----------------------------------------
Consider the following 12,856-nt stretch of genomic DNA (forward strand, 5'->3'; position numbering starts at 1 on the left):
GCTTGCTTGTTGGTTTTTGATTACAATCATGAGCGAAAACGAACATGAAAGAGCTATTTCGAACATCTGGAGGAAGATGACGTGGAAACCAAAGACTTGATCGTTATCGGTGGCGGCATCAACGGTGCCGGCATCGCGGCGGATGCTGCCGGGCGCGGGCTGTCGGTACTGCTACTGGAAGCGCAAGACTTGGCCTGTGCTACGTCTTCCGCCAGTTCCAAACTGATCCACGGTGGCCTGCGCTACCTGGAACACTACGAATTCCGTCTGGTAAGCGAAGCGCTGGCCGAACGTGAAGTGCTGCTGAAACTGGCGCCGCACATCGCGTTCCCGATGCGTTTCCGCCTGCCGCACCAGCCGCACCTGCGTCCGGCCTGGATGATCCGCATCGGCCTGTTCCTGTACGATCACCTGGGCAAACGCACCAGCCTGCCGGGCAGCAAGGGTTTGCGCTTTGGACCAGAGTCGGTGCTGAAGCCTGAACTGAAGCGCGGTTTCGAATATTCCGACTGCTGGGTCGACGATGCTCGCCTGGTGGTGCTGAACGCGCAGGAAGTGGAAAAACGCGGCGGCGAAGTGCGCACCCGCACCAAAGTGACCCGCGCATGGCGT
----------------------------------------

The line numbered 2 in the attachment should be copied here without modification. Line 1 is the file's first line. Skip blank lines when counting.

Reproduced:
GCTTGCTTGTTGGTTTTTGATTACAATCATGAGCGAAAACGAACATGAAAGAGCTATTTCGAACATCTGGAGGAAGATGACGTGGAAACCAAAGACTTGATCGTTATCGGTGGCGGCATCAACGGTGCCGGCATCGCGGCGGATGCTGCCGGGCGCGGGCTGTCGGTACTGCTACTGGAAGCGCAAGACTTGGCCTGTGCTACGTCTTCCGCCAGTTCCAAACTGATCCACGGTGGCCTGCGCTACCTGGAACACTACGAATTCCGTCTGGTAAGCGAAGCGCTGGCCGAACGTGAAGTGCTGCTGAAACTGGCGCCGCACATCGCGTTCCCGATGCGTTTCCGCCTGCCGCACCAGCCGCACCTGCGTCCGGCCTGGATGATCCGCATCGGCCTGTTCCTGTACGATCACCTGGGCAAACGCACCAGCCTGCCGGGCAGCAAGGGTTTGCGCTTTGGACCAGAGTCGGTGCTGAAGCCTGAACTGAAGCGCGGTTTCGAATATTCCGACTGCTGGGTCGACGATGCTCGCCTGGTGGTGCTGAACGCGCAGGAAGTGGAAAAACGCGGCGGCGAAGTGCGCACCCGCACCAAAGTGACCCGCGCATGGCGT